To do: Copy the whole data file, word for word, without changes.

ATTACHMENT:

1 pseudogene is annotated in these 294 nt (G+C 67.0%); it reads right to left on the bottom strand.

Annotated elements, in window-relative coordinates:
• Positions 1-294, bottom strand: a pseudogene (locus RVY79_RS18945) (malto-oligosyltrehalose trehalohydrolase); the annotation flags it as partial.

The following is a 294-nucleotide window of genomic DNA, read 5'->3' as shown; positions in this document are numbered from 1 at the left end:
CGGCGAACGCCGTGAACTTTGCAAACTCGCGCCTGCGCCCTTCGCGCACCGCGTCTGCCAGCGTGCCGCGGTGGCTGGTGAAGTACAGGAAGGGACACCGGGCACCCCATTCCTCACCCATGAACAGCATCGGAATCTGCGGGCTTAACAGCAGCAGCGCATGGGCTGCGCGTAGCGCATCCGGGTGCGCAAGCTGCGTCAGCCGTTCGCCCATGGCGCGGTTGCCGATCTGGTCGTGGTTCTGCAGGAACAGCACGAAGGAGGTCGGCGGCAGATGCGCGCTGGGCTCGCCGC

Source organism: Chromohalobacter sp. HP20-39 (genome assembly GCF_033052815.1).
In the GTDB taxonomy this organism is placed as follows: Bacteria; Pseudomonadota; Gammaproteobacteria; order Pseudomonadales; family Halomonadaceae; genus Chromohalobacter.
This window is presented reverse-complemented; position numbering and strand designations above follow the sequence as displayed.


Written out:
1 pseudogene is annotated in these 294 nt (G+C 67.0%); it reads right to left on the bottom strand.

Annotated elements, in window-relative coordinates:
• Positions 1-294, bottom strand: a pseudogene (locus RVY79_RS18945) (malto-oligosyltrehalose trehalohydrolase); the annotation flags it as partial.

The following is a 294-nucleotide window of genomic DNA, read 5'->3' as shown; positions in this document are numbered from 1 at the left end:
CGGCGAACGCCGTGAACTTTGCAAACTCGCGCCTGCGCCCTTCGCGCACCGCGTCTGCCAGCGTGCCGCGGTGGCTGGTGAAGTACAGGAAGGGACACCGGGCACCCCATTCCTCACCCATGAACAGCATCGGAATCTGCGGGCTTAACAGCAGCAGCGCATGGGCTGCGCGTAGCGCATCCGGGTGCGCAAGCTGCGTCAGCCGTTCGCCCATGGCGCGGTTGCCGATCTGGTCGTGGTTCTGCAGGAACAGCACGAAGGAGGTCGGCGGCAGATGCGCGCTGGGCTCGCCGC

Source organism: Chromohalobacter sp. HP20-39 (genome assembly GCF_033052815.1).
In the GTDB taxonomy this organism is placed as follows: Bacteria; Pseudomonadota; Gammaproteobacteria; order Pseudomonadales; family Halomonadaceae; genus Chromohalobacter.
This window is presented reverse-complemented; position numbering and strand designations above follow the sequence as displayed.